One of the aspects of being a journalist that I love is the opportunity to meet so many different people, in all kinds of circumstances, in all kinds of lives. On my recent trip to Herat, I was able to visit a couple of girls’ schools. I attended the inauguration of the school’s first computer lab and as things were wrapping up, I peeked behind the curtain to see at least half a dozen tents filled with rows and rows of girls in matching white headscarves doing their lessons.
The school, which teaches girls in the morning and boys in the afternoon, simply doesn’t have enough classrooms. It was humbling to see these girls sitting cross-legged on the ground as their teacher went through the lessons armed only with a chalkboard smaller than the big screen TVs most of us have in our homes.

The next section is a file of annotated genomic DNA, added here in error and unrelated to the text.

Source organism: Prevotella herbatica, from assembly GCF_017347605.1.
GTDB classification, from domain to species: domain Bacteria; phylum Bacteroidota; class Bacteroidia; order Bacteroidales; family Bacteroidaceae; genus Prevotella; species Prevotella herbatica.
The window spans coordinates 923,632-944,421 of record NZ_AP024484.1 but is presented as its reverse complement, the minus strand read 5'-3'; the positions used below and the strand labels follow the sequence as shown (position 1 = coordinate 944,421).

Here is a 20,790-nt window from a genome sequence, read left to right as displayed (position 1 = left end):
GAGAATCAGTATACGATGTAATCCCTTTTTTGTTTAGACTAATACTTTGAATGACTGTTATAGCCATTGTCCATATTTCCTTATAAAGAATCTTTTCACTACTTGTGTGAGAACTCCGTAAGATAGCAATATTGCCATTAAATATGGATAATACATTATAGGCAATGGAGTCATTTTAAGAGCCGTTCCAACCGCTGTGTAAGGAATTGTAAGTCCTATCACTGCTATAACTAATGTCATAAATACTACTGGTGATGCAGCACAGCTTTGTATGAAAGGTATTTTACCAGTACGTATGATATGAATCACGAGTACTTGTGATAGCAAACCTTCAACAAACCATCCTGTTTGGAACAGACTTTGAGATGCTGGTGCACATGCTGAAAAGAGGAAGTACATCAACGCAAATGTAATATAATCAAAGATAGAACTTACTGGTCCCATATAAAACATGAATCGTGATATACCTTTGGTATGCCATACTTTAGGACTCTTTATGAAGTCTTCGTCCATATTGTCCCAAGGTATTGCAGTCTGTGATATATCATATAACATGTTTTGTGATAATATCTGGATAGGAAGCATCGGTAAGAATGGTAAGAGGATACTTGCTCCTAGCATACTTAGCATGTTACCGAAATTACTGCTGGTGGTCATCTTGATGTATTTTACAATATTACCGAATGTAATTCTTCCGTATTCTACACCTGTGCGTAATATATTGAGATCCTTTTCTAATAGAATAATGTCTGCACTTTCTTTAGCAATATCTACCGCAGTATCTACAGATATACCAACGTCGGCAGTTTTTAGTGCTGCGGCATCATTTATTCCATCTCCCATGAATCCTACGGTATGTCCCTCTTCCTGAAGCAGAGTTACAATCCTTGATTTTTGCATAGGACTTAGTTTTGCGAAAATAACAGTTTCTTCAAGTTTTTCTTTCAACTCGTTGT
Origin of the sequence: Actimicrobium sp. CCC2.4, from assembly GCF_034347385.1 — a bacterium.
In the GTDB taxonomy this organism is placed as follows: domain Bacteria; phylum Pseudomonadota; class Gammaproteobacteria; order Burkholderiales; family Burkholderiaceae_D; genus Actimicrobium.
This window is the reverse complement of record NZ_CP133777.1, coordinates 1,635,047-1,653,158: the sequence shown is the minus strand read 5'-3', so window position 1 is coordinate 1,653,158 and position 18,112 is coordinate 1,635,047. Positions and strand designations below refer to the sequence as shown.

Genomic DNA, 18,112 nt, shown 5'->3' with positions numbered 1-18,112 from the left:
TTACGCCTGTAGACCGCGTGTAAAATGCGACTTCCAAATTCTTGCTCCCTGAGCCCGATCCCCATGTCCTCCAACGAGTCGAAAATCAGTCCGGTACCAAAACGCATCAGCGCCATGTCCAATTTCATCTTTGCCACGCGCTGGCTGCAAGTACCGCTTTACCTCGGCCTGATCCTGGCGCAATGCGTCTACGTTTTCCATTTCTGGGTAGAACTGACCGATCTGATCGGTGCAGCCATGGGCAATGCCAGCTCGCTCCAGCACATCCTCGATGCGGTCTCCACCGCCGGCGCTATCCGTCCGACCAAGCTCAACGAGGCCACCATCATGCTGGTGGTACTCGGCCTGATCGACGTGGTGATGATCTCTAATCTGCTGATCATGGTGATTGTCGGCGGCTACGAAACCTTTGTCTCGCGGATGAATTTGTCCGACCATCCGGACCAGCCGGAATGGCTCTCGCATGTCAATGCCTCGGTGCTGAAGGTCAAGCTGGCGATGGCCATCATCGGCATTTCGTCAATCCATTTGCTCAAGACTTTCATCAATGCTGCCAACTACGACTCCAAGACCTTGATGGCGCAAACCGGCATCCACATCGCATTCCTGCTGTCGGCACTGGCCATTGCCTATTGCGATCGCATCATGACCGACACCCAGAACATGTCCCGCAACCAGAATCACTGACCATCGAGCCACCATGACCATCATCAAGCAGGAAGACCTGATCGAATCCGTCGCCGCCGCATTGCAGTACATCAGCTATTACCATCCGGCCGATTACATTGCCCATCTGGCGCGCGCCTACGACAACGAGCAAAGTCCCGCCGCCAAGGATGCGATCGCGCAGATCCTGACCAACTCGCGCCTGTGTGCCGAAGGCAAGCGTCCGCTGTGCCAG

The school is located in a poorer area of the city and many of the girls come from conservative homes. Just being able to attend school is a very big deal. Having computers and Internet access, one student told me, is her connection to the rest of the world.